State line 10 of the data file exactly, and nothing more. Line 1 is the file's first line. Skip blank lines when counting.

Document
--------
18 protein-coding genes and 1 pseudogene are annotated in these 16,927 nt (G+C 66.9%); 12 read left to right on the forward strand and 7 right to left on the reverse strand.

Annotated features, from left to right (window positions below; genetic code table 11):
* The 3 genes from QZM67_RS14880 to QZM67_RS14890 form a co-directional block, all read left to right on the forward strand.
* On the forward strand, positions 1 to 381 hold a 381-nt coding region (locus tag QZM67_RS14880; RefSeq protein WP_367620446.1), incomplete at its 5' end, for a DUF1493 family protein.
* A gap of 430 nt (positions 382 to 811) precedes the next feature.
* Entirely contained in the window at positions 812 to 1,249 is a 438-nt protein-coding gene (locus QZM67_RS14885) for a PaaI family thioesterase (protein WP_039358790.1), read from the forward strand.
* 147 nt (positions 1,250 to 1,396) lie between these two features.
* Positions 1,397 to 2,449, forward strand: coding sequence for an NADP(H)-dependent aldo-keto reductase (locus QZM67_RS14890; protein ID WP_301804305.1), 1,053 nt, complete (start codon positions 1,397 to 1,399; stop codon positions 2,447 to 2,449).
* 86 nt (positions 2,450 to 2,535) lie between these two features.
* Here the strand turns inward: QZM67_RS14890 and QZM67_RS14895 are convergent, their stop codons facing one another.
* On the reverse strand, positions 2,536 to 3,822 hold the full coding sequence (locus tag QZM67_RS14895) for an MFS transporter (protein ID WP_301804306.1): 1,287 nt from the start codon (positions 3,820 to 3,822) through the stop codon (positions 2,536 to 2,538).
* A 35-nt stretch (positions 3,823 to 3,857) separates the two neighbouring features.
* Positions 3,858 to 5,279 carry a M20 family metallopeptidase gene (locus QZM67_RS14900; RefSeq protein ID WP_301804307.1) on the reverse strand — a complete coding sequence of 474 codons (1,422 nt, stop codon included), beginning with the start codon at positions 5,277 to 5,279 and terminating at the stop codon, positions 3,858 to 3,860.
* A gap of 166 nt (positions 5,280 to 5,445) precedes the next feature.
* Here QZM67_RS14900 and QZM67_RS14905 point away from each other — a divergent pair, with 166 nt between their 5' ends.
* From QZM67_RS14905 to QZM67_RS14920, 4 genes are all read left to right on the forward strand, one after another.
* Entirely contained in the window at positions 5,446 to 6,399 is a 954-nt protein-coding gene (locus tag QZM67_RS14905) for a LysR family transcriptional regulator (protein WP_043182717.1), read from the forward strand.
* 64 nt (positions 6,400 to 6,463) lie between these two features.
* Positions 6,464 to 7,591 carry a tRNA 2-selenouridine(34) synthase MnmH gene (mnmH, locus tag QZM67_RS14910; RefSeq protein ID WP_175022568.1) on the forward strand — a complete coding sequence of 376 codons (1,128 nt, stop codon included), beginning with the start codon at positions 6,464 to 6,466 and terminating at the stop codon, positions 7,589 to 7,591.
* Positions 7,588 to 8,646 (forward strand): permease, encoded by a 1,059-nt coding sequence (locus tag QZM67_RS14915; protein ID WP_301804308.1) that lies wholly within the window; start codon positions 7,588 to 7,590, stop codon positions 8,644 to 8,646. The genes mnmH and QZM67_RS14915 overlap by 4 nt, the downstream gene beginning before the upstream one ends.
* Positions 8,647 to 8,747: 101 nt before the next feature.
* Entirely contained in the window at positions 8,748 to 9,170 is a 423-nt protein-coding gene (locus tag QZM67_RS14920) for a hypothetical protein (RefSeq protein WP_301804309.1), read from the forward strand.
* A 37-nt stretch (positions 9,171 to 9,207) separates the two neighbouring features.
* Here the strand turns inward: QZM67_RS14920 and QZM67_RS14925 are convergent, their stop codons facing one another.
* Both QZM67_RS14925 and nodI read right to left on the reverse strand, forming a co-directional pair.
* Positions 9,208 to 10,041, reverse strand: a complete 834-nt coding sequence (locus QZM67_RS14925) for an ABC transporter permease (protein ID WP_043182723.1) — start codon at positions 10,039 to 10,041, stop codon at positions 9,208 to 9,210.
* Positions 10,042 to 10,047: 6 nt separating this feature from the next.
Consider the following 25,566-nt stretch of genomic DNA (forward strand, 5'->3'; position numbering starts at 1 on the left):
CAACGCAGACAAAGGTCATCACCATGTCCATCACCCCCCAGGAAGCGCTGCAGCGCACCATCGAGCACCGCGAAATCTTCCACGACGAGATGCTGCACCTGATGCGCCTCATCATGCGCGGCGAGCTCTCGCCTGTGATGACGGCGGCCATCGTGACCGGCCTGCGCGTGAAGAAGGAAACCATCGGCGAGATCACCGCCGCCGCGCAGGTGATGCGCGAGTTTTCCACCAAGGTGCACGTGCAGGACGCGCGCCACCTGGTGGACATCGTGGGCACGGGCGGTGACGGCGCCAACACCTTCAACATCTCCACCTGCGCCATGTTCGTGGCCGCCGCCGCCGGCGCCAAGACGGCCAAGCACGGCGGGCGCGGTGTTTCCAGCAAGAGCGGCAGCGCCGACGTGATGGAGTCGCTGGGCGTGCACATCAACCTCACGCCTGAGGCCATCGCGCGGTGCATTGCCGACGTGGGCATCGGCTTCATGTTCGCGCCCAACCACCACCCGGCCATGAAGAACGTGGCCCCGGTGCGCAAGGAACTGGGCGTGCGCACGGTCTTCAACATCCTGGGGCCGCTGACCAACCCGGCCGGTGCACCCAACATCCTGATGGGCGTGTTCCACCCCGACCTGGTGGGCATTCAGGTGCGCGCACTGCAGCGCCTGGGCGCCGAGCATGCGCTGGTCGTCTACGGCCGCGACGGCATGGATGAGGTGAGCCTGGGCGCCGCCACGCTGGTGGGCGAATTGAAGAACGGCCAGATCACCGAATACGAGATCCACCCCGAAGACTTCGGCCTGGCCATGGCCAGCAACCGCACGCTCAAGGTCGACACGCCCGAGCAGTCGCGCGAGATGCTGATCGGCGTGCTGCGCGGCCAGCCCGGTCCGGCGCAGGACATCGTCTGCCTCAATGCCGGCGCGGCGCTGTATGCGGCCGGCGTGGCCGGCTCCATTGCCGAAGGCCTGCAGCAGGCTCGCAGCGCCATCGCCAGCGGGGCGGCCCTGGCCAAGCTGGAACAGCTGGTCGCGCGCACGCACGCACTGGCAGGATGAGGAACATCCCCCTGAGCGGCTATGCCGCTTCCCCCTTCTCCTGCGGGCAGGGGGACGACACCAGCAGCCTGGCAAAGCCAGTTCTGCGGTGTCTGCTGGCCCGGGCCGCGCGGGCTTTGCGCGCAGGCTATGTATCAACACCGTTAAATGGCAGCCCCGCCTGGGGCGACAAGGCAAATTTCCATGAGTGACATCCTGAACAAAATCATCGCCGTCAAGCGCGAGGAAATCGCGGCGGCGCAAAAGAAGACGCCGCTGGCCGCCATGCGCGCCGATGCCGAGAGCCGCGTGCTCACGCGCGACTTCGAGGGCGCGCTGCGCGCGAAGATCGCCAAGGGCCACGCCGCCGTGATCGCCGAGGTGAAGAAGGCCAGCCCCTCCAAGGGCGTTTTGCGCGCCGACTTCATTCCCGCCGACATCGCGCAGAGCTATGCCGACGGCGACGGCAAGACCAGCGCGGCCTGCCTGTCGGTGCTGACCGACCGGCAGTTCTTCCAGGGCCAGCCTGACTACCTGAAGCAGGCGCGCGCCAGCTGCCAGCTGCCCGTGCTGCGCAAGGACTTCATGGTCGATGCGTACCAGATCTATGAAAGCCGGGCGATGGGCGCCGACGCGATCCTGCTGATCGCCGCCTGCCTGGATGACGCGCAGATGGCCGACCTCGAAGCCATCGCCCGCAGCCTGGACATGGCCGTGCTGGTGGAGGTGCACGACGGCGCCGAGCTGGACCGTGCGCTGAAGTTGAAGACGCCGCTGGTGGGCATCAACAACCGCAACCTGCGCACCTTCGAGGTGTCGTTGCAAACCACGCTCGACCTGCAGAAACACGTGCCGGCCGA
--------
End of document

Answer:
* Here the strand turns inward: QZM67_RS14890 and QZM67_RS14895 are convergent, their stop codons facing one another.